Alternatively, when located in the forest, the home is raised 8’ to 10’ to nestle in the shade of the pines while still being able to access breezes. Views connect the inhabitants to either the lake or the canopy depending on the location providing ‘eyes on the ecology’ stewardship and offering a rural lifestyle in close proximity to urban amenities.
Kevin Fitzgerald and Oneil Howell
Cluster Drape is a direct expression of the operations engaged to organize a highly integrated living, manufacturing, and agriculture development. Cluster gathers the residential and commercial into highly compact forms using vertical housing to provide visual amenity, proximity to diverse commerce, and to provide the density necessary to support viable transit to nearby destinations.
Drape covers the auto and industrial infrastructure with lawns and agricultural production. The drape shades parking and other operations while offering a greenscape park for residents and visitors. The Cluster Drape system works in a complementary manner to provide a high intensity of activity while maintaining large open greenspaces.
Agri-Urban Fabric – Kevin Fitzgerald
The project proposes to utilize timber as an integral and experiential aspect of life within the community. A set of operations introduces pockets of the timber directly into areas of dense urban development, creating a juxtaposition in which timber is grown to be showcased as a celebrated and important ecological cycle.
Different circular pockets carved into the community provide the potential for various heights and ages of timber to be placed throughout the site. As the timber cycles, it creates and recreates spatial relationships with the architecture, changing the way people interact with the timber.
The project is located east of Gainesville, Florida, immediately off of Highway 301. Situated between several rural communities, efficient connections to nearby towns of Windsor, Waldo, and Hawthorne are within a 10-mile radius. The community road system is grid-based on simple connections to Highway 301 and County Road 1474. Roadways dictate primary spatial organization for the site. Circles of vegetative pockets are placed to shift the driving experience back and forth between urban and rural contexts.
The community provides a range of built densities, the elevated landscape / urban core being the highest. As the grid separates itself from the elevated landscape, the building environment becomes less and less dense. If the community were to expand, it would focus itself along the major arterial roadways connecting to neighboring towns. The language of the circled vegetative areas would remain and grow along with built construction.
The Vegetative circles provide an opportunity to break the very rigid, relentless nature of the city grid. The project aims to use the timber as a showcasing element to the community, rather than building exclusively within a given area and disregarding the timber. The timber growth within the community as a showcased element is managed in a way a juxtaposed the culture and pace of urban living with the evolutionary pace of timber growth. In this respect, different ages and heights of timber are located in different circles, exposing this cycle of growth to the residents. The vegetative circles are not only showcased but are very interactive with the living experience of the community.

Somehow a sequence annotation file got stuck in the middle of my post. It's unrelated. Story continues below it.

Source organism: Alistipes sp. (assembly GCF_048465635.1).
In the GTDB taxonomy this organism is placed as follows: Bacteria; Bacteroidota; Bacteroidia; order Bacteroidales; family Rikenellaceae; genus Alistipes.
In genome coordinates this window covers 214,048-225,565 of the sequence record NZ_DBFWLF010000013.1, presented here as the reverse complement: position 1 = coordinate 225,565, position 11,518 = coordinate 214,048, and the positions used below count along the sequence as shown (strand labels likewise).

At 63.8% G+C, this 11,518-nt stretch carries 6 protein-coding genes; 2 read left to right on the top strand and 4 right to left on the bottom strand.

The project proposes an urban community that is contextually and socially sensitive, juxtaposing existing use of the site with new interventions in a way to enhance the living experience. The organization and integration of various programmatic elements encourage efficient and socially progressive means of living, reducing dependence on the automobile and condensing a range of private and public functions.
Algae Cultivation Center – Oneil Howell
Algae pools and a refinement facility are proposed as an energy ecology in support of the Cluster Drape scheme. Simple linear pools cultivate the algae, which is collected and pressed much like olives, to get the vital oil from the algae. This oil can be used directly or refined into biofuels in a clean and quiet process to replace typical petroleum fuels. Here the refinement infrastructure is tucked under the ‘Drape’ and the pools extend out from under the elevated gardens into the natural landscape. Water flows by gravity from the gardens down into the pools rich in nutrients to grow the algae. The fuel is used for mechanical systems, heating, automobiles, and cooking.
Dan Yo, Cody Baldwin, and Robert Buchanon
The concept focused on creating strategic experiences for the circulation of both pedestrian and vehicular traffic. The scheme stretched the length of the site, allowing for a cohesive implementation and integration of agriculture and architecture embedded with low and high-density regions. Within each cluster, a patchwork of programmed vegetation allows for diverse and productive agriculture to occur. A wide range of vegetative crops become an active ingredient in the recipe for urbanism.
Garden Experience – Robert Buchanon
A medical wellness center offers foundational objectives for a self-sustaining and health-enriching community. Terraced gardens and the terraced architecture invoke a sense of improvement and escalation in mental health.
Hard lines of the fluctuating stone landscape walls act as a defining edge for conservative garden and exterior natural crop zones.
Bold extensions of the roof conditions within each horizontal architecture plan stimulate the feeling of longevity; a key mental characteristic in setting short-term and long-term goals for health and wellness.
Non-direct and winding paths throughout the site stimulate a sense of accomplishment when an exit is near. The cause is the experience of wandering, and the effect is a sense of discovery.